Smart Borrower Blog

Mortgage Activity Drops to 9-Month Low

Nov 1st, 2017 @ 10:52 AM by Amber Nelson

As long-term U.S. mortgage interest rates moved higher, mortgage application volume fell to its lowest level since mid-February, according to data from the Mortgage Bankers Association.

The MBA Market Composite Index, a measure of total mortgage loan application volume, dropped 2.6 percent in the week ended October 27, 2017, from the previous week. While home purchase requests slipped 1 percent, the majority of the mortgage activity drop came from a 5 percent decrease in refinance applications. Refinance requests made up just 48.7 percent of all applications last week, down from 49.5 percent the previous week.

The MBA reported that rising mortgage interest rates scared borrowers away from refinancing. The average rate on a 30-year fixed rate mortgage rose to its highest level since July 2017, climbing to 4.22 percent, up from 4.18 percent the week before. Rates on 15-year fixed rate mortgages rose to a 7-month high, growing to an average of 3.52 percent, up from 3.48 percent a week earlier.

Mortgage interest rates jumped last week on market speculation about President Donald Trump’s potential nominees for the Federal Reserve Chairperson. He is expected to announce his decision Thursday. His current considerations include current Chair Janet Yellen, Fed Governor Jerome Powell, Fed Governor Kevin Warsh or Stanford University economist John Taylor. President Trump has even contemplated nominating his own economic adviser Gary Cohn.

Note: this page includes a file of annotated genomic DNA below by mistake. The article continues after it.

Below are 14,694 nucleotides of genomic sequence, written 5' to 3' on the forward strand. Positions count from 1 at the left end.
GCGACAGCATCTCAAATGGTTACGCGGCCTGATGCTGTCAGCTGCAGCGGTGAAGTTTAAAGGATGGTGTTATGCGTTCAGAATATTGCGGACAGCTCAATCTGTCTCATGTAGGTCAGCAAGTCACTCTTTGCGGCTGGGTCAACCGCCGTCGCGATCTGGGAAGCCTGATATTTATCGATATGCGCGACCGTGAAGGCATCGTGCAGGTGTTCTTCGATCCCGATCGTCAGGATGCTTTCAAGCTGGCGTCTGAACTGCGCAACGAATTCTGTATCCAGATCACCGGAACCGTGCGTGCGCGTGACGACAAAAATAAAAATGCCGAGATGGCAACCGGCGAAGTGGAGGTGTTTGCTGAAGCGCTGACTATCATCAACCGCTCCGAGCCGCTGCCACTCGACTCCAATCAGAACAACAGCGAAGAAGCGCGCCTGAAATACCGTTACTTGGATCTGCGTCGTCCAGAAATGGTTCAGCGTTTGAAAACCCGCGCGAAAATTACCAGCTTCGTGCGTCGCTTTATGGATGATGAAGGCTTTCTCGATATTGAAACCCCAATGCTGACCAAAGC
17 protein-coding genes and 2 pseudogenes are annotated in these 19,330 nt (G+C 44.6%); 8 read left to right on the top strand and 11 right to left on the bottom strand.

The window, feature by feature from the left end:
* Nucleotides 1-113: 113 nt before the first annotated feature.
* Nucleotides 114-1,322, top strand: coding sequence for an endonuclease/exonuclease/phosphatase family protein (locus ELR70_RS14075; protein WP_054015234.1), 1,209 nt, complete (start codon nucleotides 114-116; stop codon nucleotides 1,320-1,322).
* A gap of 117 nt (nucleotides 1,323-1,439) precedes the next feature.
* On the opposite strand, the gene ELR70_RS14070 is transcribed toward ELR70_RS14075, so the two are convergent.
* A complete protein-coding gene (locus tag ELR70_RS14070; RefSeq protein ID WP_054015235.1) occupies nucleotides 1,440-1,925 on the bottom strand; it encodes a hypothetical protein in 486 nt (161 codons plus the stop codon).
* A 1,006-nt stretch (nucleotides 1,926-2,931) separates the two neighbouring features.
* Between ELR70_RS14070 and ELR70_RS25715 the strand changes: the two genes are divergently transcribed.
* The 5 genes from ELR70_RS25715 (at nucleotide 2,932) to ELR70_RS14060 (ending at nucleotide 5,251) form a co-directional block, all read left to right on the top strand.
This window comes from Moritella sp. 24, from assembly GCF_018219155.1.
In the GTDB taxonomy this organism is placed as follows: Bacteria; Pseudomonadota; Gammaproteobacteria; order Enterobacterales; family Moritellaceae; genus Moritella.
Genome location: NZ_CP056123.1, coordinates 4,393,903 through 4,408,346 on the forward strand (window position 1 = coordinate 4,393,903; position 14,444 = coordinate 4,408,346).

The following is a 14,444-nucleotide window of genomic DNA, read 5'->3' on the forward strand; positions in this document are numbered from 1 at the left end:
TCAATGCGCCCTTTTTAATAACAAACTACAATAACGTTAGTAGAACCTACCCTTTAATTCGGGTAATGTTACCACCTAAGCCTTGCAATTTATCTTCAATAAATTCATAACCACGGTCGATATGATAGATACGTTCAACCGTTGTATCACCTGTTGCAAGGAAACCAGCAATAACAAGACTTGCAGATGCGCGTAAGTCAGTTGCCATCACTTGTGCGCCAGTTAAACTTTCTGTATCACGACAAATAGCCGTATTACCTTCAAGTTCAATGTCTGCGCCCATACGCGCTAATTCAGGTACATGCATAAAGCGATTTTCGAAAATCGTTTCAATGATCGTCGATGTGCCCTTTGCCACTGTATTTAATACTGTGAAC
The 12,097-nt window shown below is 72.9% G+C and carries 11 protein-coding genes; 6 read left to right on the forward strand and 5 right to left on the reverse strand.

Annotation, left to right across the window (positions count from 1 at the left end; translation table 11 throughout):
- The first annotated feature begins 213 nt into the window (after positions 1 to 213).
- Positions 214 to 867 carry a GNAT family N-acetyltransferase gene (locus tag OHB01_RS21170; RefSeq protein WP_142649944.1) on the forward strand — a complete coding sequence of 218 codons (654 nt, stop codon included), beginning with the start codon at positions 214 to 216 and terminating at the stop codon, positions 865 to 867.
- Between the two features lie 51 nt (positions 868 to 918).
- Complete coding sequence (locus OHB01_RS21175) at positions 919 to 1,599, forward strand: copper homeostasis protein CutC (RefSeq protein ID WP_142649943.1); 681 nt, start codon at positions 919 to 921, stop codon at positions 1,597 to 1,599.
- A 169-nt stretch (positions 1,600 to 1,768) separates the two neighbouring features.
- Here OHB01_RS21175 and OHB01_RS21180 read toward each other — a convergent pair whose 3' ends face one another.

Most government-backed loan applications increased this week, with the share of FHA loan request rising to 10.4 percent of the total, up from 9.8 percent the week before. USDA loan applications rose to 0.8 percent of all requests, up from 0.7 percent the week prior. VA loan requests fell though, to a 9.9 percent share, down from 10.1 percent.

Adjustable rate mortgages (ARMs) requests rose to 6.8 percent of all applications. ARM loans have consistently made up well under 10 percent of all loans since the housing bubble burst a decade ago.



About Amber Nelson
Amber Nelson is a seasoned mortgage industry writer and a regular contributor to and

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